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The Gospel Coalition Author Says a True Biblical Sexual Ethic Must Include Solutions for Same-Sex Attracted Persons

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Scott Sauls, the Senior Pastor of Christ Presbyterian Church in Nashville, TN, and a prominent contributor to The Gospel Coalition has made headlines quite a bit in recent months as he’s expressed sympathy toward the Revoice “gay Christianity” movement and offered a sort of apologetic for it.

In August, Sauls argued that heterosexual marriages should mirror the commitment found in gay marriages. He asked his listeners during a podcast, “Is your heterosexual marriage as committed as some gay marriages?” Acknowledging, at least, that these marriages are “out of step with Scripture,” he continued to implore his listeners to use them as a model for their own marriage. “Some gay marriages are deeply committed, as out of step with scripture as they are. Your marriage commitment needs to be at least on the same level…to have some sort of credibility,” Sauls stated.

Sauls has now seemed to move even further away from biblical orthodoxy in marriage taking the express position that if one’s sexual and marriage ethic doesn’t include provisions for combating the loneliness among homosexuals, then it isn’t truly Christian.

One could argue that what he states here is technically and superficially true, however, it would be for different reasons. Sauls, and others of his philosophical bent, argue against Scripture that God’s provision for the need to fulfill the deep, emotional desire for intimacy isn’t through marriage, but through the local church.

And while the local church is the primary source of fellowship and friendship among Christians, it is not meant to be a a replacement for the sort of intimacy that can only be found through the institution of marriage. In Genesis 2:18, God said that “It is not good that the man should be alone” and then provided Adam with a wife. Keep in mind, this was before the fall while Adam was still in full fellowship with God—Adam was not lonely because he lacked fellowship with God, he was lonely because he lacked a wife. This is how Adam was created and it was God’s design from the very beginning for man to have intimate relationships with one another through the institution of marriage.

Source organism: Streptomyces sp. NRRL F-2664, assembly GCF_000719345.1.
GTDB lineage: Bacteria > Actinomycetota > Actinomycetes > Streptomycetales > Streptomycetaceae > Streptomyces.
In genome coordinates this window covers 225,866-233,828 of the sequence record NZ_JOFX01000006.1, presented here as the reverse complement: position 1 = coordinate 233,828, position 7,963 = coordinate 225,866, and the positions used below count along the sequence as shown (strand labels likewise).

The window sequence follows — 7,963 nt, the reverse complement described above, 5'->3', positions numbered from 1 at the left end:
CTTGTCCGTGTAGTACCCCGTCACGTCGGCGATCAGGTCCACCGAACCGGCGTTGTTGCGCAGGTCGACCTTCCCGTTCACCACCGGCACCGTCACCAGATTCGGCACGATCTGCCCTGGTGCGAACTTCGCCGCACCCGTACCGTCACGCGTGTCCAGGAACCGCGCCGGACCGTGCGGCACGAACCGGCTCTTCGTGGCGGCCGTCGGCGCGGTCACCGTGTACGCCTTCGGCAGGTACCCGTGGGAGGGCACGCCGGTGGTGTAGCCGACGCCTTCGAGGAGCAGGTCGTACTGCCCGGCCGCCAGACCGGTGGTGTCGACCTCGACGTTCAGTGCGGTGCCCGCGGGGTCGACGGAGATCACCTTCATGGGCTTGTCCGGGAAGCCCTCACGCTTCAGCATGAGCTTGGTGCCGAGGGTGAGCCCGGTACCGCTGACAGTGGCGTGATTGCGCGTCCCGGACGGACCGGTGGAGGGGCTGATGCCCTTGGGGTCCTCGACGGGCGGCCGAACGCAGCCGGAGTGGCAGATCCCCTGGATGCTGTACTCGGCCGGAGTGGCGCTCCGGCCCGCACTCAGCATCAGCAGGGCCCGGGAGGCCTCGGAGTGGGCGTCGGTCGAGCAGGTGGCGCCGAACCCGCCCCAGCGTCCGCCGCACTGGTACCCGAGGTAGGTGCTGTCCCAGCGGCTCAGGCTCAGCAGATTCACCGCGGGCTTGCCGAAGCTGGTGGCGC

Back to what Sauls stated about a Christian sexual ethic providing solutions for same-sex attracted Christians, those words are, again, superficially true. A biblical sexual and marriage ethic absolutely should—and does—provide solutions to combat loneliness. It’s called repentance and faith. A biblical sexual ethic calls on one to repent of their idolatry and lust of the same sex and turn to Christ. Further, a biblical sexual ethic follows the Creation ordinance of fulfilling our sexual desires and need for intimacy through a marriage between one man and one woman. It is natural and it is biblical, and the Apostle Paul confirmed that this is how this need should be fulfilled in 1 Corinthians 7:9.

While the Church is certainly the primary source of relationships with other Christians, bearing each other’s burdens and holding each other accountable, it is not the place to fulfill intimate relationships. The Church is Christ’s bride, not ours. Therefore, it could never fulfill in us what God designed the institution of marriage to fulfill.

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